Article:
With the flow to the Radiant Boundary Layer at 188.8Wm-2 and the flow to the MBL at 118.1Wm-2 for this conditional equilibrium condition, the internal flow from equator to ice the same over some period of time.  That caveat needs to be added because there is a 1.9C difference between the freezing point of salt water and fresh water.  For now it is easy to stick with the salt water temperature and energy reference so let's stick with easy and say the moist air flow is the same to the poles as it is to the MBL, which is kinda the point of defining the MBL, simplicity.

There will be heat flow in the liquid water of the oceans though that does not have the luxury of picking the path of least resistance.  In order to estimate this internal flow, the enthalpy of water has to be considered. In order to change the temperature of one gram of water one degree C, it required 4.2Joules of energy be transferred.  To be consistent, Wm-2 would be nice.  Joules per second and Watts per second are conveniently identical.  A cubic meter of water contains 1000 kilograms of water and there are 1000 grams per kilogram.  That means there are 1,000,000 grams of water per cubic meter.  If we think of a cubic meter as a stack of 1,000,000 grams of water then we can have 1 gram equivalent of water per face of the cubic meter.  In other words, 4.2Wm-2 per second in water is equal to 4.2 Joules per second, tah dah!  The average temperature of the SST is 294.25K and the freezing point of salt water is 271.25K which is a temperature difference of 23K degrees.  To change water 23 K degrees requires 4.2Wm-2 per degree equaling 96.6Wm-2 of internal average energy flux for a salt water sink.  The freezing point of fresh ice is 1.9 C warmer, which would be 4.2*21.1=88.6Wm-2.  This energy flux does not include phase change and would likely not include any significant radiant heat transfer.  This is energy flux is most likely simple thermal diffusion, aka sensible heat transfer.  The  use of the term "most likely" is intentional.  There would be some phase change from ice to water and back at the MBL and the amount of salt and other impurities in the water would change the thermal conductivity of the water.  This will provide an interesting challenge.





In this drawing the 425Wm-2 average is used with the optional sink energies for the range of salt to fresh dominate conditions.  The deep ocean sink would be lower, 2.75C degrees for salt dominate and 4.4C for fresh dominate, for this conditional equilibrium state.  Under salt dominate conditions, more energy would be absorbed in the deep oceans which would increase the energy of the system causing the MBL envelope to expand.  That expansion would include more fresh ice which negatively feeds back on the internal heat content by raising the freezing temperature at the MBL.  So with this range of potential feed backs, it would likely be better to build the model based on the average.  Interestingly, this guarantees the model will be incorrect, but would make it more useful for determining the impact of the feed backs.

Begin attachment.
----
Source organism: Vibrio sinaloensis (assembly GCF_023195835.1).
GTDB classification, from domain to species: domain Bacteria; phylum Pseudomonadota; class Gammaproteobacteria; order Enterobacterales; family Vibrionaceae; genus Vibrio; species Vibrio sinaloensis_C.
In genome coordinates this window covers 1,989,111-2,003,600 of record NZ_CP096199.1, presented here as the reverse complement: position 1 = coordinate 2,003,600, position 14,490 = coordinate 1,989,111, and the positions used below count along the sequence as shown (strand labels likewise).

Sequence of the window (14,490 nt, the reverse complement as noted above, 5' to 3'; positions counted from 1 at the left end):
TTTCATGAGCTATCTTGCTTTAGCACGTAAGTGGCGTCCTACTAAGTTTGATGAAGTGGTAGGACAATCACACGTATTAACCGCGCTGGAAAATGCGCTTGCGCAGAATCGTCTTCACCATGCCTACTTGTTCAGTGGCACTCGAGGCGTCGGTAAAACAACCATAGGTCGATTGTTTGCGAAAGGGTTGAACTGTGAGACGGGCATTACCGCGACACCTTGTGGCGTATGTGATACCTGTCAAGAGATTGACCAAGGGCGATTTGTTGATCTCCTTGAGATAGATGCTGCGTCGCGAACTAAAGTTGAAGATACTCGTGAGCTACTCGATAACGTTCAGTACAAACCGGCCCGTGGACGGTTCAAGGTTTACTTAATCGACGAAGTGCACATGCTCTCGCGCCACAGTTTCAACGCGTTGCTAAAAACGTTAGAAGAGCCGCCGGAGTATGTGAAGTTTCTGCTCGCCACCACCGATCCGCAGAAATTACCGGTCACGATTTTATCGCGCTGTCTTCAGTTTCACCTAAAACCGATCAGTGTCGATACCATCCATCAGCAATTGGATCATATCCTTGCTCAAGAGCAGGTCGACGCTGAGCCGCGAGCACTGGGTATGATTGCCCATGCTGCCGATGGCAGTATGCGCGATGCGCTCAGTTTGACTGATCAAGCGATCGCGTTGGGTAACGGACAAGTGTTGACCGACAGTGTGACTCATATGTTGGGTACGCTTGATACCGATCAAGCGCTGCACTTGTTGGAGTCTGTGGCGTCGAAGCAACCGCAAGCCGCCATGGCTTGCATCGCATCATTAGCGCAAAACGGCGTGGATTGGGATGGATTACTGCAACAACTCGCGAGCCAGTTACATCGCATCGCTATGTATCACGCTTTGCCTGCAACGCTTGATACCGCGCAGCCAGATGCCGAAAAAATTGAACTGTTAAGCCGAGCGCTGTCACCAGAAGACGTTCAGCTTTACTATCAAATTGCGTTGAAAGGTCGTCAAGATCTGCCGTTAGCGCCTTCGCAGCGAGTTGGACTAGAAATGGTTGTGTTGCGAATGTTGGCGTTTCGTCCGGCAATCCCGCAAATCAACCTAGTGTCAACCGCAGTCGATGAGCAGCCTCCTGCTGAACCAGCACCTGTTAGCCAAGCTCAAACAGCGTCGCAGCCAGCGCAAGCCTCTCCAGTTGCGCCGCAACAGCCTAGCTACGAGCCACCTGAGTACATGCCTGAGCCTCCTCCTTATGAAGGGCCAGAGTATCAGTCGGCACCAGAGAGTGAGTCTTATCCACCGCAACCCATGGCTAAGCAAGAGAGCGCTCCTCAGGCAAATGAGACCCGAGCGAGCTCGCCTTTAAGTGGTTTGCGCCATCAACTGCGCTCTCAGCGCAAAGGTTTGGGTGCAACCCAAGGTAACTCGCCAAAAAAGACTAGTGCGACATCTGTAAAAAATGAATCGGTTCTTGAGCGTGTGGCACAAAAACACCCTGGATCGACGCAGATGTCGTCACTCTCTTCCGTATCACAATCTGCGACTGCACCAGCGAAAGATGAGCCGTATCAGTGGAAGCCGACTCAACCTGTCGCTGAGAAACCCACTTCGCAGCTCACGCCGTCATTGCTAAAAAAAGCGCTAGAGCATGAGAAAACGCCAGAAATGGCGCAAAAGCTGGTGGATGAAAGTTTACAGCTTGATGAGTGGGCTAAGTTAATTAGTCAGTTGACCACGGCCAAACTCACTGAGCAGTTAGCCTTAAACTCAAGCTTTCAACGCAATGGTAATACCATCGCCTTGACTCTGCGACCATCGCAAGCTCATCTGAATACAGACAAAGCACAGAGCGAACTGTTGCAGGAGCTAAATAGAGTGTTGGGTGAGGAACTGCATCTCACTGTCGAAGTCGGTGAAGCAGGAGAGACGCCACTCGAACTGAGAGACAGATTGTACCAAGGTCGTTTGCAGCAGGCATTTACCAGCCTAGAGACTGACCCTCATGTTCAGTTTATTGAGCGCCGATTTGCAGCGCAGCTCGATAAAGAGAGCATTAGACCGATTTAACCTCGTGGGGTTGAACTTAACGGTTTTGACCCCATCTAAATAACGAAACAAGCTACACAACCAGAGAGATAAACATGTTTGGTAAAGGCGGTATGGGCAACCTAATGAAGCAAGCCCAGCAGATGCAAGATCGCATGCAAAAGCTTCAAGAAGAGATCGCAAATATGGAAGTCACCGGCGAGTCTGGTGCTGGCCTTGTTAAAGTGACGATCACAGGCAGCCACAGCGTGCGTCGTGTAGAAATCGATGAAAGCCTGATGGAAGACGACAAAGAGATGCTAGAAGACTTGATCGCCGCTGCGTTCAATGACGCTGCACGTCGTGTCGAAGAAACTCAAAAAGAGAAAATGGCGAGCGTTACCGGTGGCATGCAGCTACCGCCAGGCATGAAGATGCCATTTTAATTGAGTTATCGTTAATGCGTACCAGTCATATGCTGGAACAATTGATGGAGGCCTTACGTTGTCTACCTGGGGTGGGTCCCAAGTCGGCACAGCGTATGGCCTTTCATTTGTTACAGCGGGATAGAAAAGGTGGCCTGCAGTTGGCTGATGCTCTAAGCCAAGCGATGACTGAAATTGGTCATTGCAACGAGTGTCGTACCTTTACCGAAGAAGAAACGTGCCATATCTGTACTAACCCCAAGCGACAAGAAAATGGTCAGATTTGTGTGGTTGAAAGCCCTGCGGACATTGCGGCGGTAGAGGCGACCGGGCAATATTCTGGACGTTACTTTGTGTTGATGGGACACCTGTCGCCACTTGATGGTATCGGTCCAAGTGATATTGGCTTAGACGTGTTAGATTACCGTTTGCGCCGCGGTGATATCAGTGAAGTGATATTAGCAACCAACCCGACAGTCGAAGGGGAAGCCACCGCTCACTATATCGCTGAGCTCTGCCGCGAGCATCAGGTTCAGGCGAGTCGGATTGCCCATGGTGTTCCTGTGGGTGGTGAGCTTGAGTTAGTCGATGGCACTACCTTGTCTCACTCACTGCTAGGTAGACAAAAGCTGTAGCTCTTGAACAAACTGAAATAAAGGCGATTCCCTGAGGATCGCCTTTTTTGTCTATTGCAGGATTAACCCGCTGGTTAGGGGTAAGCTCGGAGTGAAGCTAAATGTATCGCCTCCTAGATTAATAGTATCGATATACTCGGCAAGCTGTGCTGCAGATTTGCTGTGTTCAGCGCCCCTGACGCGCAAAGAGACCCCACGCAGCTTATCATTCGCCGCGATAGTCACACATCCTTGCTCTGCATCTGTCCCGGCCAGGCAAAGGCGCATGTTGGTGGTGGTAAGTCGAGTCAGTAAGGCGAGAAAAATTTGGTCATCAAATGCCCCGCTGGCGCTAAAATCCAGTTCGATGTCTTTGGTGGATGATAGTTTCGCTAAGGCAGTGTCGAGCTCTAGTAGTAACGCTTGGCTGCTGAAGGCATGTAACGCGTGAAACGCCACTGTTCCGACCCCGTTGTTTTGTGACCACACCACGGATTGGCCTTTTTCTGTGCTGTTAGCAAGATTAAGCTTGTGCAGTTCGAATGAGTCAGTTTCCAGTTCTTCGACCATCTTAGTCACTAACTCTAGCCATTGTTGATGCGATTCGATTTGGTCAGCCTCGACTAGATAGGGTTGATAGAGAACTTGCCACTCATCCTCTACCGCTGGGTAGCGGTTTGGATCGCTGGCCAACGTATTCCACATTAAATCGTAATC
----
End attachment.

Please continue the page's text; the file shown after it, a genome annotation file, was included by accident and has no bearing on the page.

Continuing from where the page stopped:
By using (306.9+315.6)/2=311.25Wm-2 for the MBL reference, the model would look like this:



For the specified average ocean energy emission of 425Wm-2, the average MBL atmospheric energy emission would be 113.75Wm-2, the average ocean energy flux internally to the sink temperature would be 92.6Wm-2, which would produce an absymal depth temperature of 3.6C with an inward energy flux of 92.6Wm-2.  which gives us a new flux to complete the balance.  331.5-311.25=20.5Wm-2 from the deep ocean depths to the polar ice regions, with, 113.75-92.9=21.15Wm-2 from the surface atmosphere to the polar ice region.  The difference, 21.15-20.5=0.65Wm-2 indicating either some error or there is another source of energy not considered, possibly, geothermal :)

The range possible from fresh dominate to salt dominate regimes, should span the glacial and inter glacial climates.  That story will be left for another day.


Sunday, June 17, 2012

Variation in the Moisture Envelope and Expanding the Model

The moisture envelope, or the volume enclosed in the Moisture Boundary Layer varies seasonally.

In Northern hemisphere summer, the envelope shifts toward the northern pole.  Since the actual pole experiences temperatures above 0C degrees, moisture is a factor in the summer months, the envelope includes the entire polar region.   The Radiant Boundary envelope also includes the entire pole.  The tropical heat band of the oceans move northward.  However, since there is a greater percentage of land area, the higher energy portion of the SST averages closer to the Equator.